• Conduct comprehensive physical examinations
  • Order diagnostic tests
  • Provide referrals
  • Order and prescribe both pharmaceutical and non-pharmaceutical treatments

Depending on their chosen specialty, a nurse practitioner will require between three and nine years to complete their education and obtain their licenses.

Physician Assistant

Physician Assistant is a primary care provider who practices medicine under the supervision of, but in partnership with a doctor, but in an independent clinician’s role. These professionals are licensed to care for patients, and can specialize in any medical field, including family and pediatric medicine.

PAs can offer patients the following and much more:

  • Diagnose illness and injury
  • Provide physical examinations
  • Communicate and document patient information
  • Prescribe medications
  • Record patient medical histories
  • Educate patients on disease prevention and health maintenance
  • Collaborate with other healthcare team members

In terms of education, a PA requires at least two years of college, supervised clinical training, and hundreds of hours in hands-on patient care. PAs must also obtain a professional license, complete continuing education, and renew their certification every ten years.

Those needing treatment often find it’s easier to get an appointment with a PA than it is their regular doctor.

Which Primary Care Provider Should You Choose?

As you can see, there are many types of primary care providers, and all of them offer services that overlap with one another. This can make it difficult to know which provider is the best fit for your health needs. Consider the following points to help you choose the right one:


If you carry health insurance, it’s always a good idea to ensure any PCP you’re considering is in your network. Otherwise, you can expect to pay more for their services. If you’re paying out-of-pocket, ask the PCP you’re considering how much they charge for an office visit.


Consider whether a particular PCP possesses training or board certification in a specific field for the diagnosis and treatment of your conditions or age group. If they do, they can be added to your shortlist.


You’ll want to note not only the hours that a PCP’s office is open, but also whether or not they offer weekend, on-call, or evening services. Availability also includes how long you can expect to wait to see a PCP. You’ll also want to ask if they offer online consults and patient hubs for refills and communication.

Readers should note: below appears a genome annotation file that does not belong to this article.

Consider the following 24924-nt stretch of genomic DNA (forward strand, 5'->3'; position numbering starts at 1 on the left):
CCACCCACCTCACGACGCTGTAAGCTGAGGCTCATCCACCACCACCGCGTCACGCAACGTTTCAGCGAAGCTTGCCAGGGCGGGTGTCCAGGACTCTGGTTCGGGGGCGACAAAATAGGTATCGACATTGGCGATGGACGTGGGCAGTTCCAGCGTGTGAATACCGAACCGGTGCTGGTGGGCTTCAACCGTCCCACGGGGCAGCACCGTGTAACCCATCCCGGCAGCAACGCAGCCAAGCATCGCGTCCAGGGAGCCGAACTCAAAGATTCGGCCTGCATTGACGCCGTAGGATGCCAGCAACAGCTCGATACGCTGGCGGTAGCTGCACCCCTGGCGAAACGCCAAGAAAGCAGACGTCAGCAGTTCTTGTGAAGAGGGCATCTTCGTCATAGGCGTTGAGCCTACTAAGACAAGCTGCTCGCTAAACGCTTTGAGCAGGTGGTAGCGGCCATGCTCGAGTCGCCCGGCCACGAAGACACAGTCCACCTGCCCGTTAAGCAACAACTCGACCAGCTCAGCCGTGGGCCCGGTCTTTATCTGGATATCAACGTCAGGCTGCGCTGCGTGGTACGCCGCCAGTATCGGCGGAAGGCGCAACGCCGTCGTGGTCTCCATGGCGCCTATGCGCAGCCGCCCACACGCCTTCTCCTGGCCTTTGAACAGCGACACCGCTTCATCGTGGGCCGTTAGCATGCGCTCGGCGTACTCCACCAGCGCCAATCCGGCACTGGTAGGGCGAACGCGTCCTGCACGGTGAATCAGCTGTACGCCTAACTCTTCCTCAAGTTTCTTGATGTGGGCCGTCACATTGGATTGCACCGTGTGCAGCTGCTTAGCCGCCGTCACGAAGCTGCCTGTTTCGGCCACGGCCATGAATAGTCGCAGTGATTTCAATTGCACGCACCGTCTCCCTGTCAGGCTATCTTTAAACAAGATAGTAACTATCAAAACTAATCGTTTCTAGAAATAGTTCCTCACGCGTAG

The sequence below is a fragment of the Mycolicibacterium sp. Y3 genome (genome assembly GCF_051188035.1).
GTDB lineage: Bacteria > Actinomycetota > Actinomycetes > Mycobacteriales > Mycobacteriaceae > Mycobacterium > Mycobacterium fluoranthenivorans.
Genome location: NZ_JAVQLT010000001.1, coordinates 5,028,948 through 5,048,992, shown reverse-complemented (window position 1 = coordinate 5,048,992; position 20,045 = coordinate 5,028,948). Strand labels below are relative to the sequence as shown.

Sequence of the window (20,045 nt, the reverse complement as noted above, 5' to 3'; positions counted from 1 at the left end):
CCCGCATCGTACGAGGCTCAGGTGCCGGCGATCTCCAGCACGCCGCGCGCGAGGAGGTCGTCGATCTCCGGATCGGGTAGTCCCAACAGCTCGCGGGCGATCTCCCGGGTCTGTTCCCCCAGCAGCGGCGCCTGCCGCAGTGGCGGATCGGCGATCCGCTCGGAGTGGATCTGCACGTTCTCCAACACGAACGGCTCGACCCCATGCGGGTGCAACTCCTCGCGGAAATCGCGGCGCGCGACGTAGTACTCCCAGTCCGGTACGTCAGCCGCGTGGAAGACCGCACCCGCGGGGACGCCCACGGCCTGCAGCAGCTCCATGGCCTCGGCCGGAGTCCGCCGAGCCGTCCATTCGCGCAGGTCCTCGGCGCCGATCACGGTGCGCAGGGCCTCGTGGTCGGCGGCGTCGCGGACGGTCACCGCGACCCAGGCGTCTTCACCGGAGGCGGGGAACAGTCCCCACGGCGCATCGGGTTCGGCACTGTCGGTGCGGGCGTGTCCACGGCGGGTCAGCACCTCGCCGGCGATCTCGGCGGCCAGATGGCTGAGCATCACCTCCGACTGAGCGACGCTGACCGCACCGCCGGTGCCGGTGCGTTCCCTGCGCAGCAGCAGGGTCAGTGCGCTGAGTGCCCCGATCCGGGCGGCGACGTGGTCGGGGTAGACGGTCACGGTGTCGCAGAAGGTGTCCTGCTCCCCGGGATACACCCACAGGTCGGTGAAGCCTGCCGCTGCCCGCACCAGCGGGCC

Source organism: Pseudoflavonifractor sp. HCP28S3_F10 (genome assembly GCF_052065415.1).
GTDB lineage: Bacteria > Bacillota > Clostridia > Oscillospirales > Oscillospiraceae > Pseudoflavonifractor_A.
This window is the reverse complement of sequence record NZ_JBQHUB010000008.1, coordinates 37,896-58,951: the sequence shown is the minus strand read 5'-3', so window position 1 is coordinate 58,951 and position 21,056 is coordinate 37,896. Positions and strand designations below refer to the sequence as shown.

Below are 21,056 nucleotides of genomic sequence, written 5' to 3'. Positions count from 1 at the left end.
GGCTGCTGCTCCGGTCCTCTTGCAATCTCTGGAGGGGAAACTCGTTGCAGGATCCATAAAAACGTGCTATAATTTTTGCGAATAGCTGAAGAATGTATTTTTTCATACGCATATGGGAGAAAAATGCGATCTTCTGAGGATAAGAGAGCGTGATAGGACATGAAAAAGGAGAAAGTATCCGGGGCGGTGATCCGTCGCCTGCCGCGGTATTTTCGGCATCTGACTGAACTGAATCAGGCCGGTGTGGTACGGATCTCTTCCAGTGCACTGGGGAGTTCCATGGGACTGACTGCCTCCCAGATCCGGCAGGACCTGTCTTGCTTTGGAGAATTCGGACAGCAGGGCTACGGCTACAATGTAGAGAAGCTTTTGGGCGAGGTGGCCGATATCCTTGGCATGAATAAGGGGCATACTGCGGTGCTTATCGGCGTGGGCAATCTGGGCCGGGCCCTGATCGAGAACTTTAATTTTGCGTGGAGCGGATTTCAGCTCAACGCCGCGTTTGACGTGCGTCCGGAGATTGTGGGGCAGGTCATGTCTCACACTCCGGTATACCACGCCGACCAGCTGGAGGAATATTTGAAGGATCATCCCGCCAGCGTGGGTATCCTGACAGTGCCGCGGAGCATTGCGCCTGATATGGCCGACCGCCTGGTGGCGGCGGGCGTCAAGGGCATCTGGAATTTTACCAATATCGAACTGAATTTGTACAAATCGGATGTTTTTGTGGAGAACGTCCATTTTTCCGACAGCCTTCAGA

The distance between a PCP’s office to your workplace, school, or home will be another important factor. Investigate the amount of travel time to their office at varying times of the day.

Just as with availability, you’ll want to ask whether they offer online consults or other services you can access from home. It’s also a good idea to ask whether there are other PCPs in the same building.

Communication and Comfort

Although much of this won’t reveal itself until the first visit, you’ll want to be sure you’re comfortable and able to easily communicate with a PCP. Overall attitude, personality, and tone are all factors that can impact your comfort with a PCP.

A good doctor won’t make you feel rushed or interrupt you frequently. They should also explain things clearly and listen to your questions.

Integrated and Coordinated Primary Healthcare Services

Crystal Run Healthcare is a leading provider of integrated and coordinated care. As one of the fastest-growing multi-specialty group practices in the nation, we are proud to offer over 400 providers who practice in over 40 specialties, including many board-certified primary care physicians

Crystal Run Healthcare is also a nationwide leader in the advancement and use of electronic health records, and it is an NCQA-designated level 3 Patient-Centered Medical Home. Our find-a-doctor feature allows you to search our PCP database by specialty, location, and county in seconds.

Not sure which PCP you need? Simply call 845-703-6999 to be connected with a team member now.